Bri and Josh Larson are two young professionals living in the great state of Iowa, and they bring you this podcast for your comic relief. If you love TV, movies, comedy, website stuff, marketing, dogs and taking chances, well then you’ll just love Above The Fold Podcast.

Don’t be fooled—Bri and Josh do indeed know each other on what’s known as “another level.” In fact, they are madly in love. They live together and are married.

The two are college (and grad school) graduates, love dogs (golden retrievers might just simply steal their hearts), play music on the piano, and enjoy eating popcorn while watching movies. And to top it all off, they top off their popcorn with just the right amount of popcorn seasoning.

Taking chances and still getting the dog(s) walked everyday. That’s Bri and Josh.

Above The Fold

The term “above the fold” relates to the olden days when news was printed on paper and folded in half to be sold at newsstands. Stories and photos that were most important were purposely placed above the fold of the newspaper (at this half-way folding) to attract passerbys to purchase. As an editor, writer and advertiser, the space above the fold was critical to attract attention to your content. It became the most competitive area to place your story and/or advertisement.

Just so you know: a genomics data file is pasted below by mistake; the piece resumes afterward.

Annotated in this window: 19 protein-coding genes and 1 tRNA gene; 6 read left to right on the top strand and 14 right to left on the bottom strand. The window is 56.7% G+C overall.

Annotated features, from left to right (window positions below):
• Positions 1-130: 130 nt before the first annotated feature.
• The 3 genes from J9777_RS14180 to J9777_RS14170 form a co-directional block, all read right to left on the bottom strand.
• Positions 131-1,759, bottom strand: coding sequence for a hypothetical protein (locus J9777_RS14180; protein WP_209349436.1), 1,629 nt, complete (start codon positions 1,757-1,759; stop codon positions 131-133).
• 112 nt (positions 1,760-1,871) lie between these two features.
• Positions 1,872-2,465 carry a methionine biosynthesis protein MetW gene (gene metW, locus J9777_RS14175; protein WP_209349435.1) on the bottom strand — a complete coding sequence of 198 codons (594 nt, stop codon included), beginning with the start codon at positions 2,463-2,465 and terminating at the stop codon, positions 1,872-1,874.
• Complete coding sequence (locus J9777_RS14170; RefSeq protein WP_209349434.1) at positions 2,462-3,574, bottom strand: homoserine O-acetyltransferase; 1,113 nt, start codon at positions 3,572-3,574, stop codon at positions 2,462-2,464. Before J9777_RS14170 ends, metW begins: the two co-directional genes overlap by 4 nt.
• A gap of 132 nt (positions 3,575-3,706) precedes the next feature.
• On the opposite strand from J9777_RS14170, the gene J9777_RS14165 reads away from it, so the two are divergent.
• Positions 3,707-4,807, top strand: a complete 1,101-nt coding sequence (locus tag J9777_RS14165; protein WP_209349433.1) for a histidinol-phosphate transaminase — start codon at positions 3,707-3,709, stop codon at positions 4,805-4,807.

In the web world, above the fold translates to the area of the web page that is visible before scrolling is required. Back in the day, websites that required lots of scrolling weren’t as popular. But today, all bets are off. While content above the fold is still the most important, especially to search engines, many websites have content that extends far beyond the fold. Should you worry about “above the fold” when it comes to your web design? No. Don’t be silly! Studies (and real life things) indicate that people do scroll, and if you design your website right, you’ll be able to take advantage of much more real estate beyond the area above the fold. And that white space? Stop it. It’s fine.